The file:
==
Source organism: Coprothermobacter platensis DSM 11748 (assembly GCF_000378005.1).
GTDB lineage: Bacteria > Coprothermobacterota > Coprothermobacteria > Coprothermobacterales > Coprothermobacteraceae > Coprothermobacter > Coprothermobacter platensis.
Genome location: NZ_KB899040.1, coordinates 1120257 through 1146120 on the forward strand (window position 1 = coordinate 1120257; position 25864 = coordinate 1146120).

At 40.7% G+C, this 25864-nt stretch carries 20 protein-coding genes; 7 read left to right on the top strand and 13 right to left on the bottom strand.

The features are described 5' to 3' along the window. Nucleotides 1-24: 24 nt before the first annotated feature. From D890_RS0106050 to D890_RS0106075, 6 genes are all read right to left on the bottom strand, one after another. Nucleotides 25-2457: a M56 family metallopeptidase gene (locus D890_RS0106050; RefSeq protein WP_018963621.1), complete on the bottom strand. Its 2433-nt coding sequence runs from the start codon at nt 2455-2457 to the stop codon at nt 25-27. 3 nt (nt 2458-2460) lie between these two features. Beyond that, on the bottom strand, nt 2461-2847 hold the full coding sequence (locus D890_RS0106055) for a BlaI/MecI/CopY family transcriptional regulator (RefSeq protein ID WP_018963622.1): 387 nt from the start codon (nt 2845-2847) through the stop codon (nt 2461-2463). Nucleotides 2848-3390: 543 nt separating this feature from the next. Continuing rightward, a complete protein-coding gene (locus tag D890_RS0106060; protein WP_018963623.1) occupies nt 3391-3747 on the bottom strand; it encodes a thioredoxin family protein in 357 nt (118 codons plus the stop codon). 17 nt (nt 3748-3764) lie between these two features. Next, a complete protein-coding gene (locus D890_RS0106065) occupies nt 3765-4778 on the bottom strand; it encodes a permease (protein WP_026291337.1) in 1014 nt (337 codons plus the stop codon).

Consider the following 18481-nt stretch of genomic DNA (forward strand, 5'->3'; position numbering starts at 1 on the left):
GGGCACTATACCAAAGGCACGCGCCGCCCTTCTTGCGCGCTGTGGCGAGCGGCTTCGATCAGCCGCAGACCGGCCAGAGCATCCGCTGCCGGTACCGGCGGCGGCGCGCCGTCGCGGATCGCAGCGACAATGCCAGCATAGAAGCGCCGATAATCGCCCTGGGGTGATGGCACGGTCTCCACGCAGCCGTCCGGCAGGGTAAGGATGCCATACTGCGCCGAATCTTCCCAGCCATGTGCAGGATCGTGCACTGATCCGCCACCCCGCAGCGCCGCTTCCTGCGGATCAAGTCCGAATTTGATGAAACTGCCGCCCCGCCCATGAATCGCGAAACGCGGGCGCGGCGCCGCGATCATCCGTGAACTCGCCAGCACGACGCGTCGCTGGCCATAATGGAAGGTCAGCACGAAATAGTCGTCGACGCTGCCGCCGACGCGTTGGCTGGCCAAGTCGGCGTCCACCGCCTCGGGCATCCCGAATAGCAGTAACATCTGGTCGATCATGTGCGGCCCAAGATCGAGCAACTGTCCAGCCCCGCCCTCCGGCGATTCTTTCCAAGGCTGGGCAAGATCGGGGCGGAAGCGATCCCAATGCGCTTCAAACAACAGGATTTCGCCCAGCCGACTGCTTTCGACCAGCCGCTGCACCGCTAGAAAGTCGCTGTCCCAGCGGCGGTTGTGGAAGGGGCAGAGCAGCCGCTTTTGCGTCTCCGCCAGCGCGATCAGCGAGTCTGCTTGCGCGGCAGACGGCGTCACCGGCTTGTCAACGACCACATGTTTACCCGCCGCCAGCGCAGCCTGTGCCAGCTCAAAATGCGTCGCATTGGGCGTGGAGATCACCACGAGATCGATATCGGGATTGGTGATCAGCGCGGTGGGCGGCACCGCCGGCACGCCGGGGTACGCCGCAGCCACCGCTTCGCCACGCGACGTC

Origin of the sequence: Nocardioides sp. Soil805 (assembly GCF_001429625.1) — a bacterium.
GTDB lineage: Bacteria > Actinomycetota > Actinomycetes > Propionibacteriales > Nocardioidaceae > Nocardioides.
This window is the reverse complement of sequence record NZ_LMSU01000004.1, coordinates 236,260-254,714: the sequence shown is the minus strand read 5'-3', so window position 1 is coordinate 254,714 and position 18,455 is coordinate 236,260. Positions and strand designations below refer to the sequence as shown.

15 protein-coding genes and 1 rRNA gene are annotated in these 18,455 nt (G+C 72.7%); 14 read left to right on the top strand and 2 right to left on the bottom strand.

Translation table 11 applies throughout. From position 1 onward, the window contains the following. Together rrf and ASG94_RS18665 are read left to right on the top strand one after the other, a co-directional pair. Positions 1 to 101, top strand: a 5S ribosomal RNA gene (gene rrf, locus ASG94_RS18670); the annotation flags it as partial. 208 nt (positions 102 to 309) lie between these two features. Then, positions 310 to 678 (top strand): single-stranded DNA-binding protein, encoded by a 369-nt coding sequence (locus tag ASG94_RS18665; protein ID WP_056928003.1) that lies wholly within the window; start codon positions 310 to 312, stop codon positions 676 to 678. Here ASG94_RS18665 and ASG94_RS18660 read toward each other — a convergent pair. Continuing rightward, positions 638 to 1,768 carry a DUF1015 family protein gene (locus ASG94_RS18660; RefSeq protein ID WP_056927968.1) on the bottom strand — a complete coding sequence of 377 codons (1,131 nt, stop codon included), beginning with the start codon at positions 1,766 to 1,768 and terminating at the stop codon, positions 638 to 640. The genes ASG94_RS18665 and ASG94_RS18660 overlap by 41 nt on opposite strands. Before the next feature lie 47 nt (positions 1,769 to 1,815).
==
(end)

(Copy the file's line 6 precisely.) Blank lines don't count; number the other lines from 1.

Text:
Consider the following 18481-nt stretch of genomic DNA (forward strand, 5'->3'; position numbering starts at 1 on the left):